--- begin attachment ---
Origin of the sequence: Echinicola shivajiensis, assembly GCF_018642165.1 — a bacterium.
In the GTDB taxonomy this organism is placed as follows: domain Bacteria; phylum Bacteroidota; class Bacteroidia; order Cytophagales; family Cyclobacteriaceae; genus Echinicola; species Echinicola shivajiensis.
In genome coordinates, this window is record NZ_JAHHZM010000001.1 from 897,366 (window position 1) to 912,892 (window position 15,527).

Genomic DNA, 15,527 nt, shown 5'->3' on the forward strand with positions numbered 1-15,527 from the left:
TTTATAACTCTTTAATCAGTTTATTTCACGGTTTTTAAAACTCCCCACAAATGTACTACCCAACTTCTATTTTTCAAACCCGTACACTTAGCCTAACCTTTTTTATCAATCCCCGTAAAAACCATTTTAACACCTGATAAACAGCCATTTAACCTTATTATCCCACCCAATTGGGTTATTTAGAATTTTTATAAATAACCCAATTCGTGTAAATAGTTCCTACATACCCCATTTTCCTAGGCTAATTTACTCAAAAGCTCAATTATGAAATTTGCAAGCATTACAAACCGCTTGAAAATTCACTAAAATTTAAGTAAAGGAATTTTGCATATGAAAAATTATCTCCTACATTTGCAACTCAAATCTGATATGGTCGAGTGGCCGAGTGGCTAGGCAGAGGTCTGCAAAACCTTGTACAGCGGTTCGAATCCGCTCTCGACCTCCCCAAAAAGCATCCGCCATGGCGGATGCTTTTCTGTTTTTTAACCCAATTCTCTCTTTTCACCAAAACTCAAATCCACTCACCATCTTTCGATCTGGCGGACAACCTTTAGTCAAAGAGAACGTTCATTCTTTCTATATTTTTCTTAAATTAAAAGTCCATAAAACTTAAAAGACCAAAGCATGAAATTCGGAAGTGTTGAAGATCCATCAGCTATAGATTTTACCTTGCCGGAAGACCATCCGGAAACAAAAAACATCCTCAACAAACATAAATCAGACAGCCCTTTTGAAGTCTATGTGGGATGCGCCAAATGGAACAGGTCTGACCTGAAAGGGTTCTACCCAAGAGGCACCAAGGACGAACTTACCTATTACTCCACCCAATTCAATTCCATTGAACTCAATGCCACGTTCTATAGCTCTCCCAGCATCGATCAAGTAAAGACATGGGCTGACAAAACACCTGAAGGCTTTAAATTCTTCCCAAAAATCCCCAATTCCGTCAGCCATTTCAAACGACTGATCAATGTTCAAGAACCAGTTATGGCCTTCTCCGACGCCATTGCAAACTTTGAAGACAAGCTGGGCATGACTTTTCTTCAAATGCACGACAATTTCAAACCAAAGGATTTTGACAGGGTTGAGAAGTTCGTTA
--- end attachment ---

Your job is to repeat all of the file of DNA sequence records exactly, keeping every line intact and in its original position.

Origin of the sequence: Echinicola shivajiensis, assembly GCF_018642165.1 — a bacterium.
In the GTDB taxonomy this organism is placed as follows: domain Bacteria; phylum Bacteroidota; class Bacteroidia; order Cytophagales; family Cyclobacteriaceae; genus Echinicola; species Echinicola shivajiensis.
In genome coordinates, this window is record NZ_JAHHZM010000001.1 from 897,366 (window position 1) to 912,892 (window position 15,527).

Genomic DNA, 15,527 nt, shown 5'->3' on the forward strand with positions numbered 1-15,527 from the left:
TTTATAACTCTTTAATCAGTTTATTTCACGGTTTTTAAAACTCCCCACAAATGTACTACCCAACTTCTATTTTTCAAACCCGTACACTTAGCCTAACCTTTTTTATCAATCCCCGTAAAAACCATTTTAACACCTGATAAACAGCCATTTAACCTTATTATCCCACCCAATTGGGTTATTTAGAATTTTTATAAATAACCCAATTCGTGTAAATAGTTCCTACATACCCCATTTTCCTAGGCTAATTTACTCAAAAGCTCAATTATGAAATTTGCAAGCATTACAAACCGCTTGAAAATTCACTAAAATTTAAGTAAAGGAATTTTGCATATGAAAAATTATCTCCTACATTTGCAACTCAAATCTGATATGGTCGAGTGGCCGAGTGGCTAGGCAGAGGTCTGCAAAACCTTGTACAGCGGTTCGAATCCGCTCTCGACCTCCCCAAAAAGCATCCGCCATGGCGGATGCTTTTCTGTTTTTTAACCCAATTCTCTCTTTTCACCAAAACTCAAATCCACTCACCATCTTTCGATCTGGCGGACAACCTTTAGTCAAAGAGAACGTTCATTCTTTCTATATTTTTCTTAAATTAAAAGTCCATAAAACTTAAAAGACCAAAGCATGAAATTCGGAAGTGTTGAAGATCCATCAGCTATAGATTTTACCTTGCCGGAAGACCATCCGGAAACAAAAAACATCCTCAACAAACATAAATCAGACAGCCCTTTTGAAGTCTATGTGGGATGCGCCAAATGGAACAGGTCTGACCTGAAAGGGTTCTACCCAAGAGGCACCAAGGACGAACTTACCTATTACTCCACCCAATTCAATTCCATTGAACTCAATGCCACGTTCTATAGCTCTCCCAGCATCGATCAAGTAAAGACATGGGCTGACAAAACACCTGAAGGCTTTAAATTCTTCCCAAAAATCCCCAATTCCGTCAGCCATTTCAAACGACTGATCAATGTTCAAGAACCAGTTATGGCCTTCTCCGACGCCATTGCAAACTTTGAAGACAAGCTGGGCATGACTTTTCTTCAAATGCACGACAATTTCAAACCAAAGGATTTTGACAGGGTTGAGAAGTTCGTTA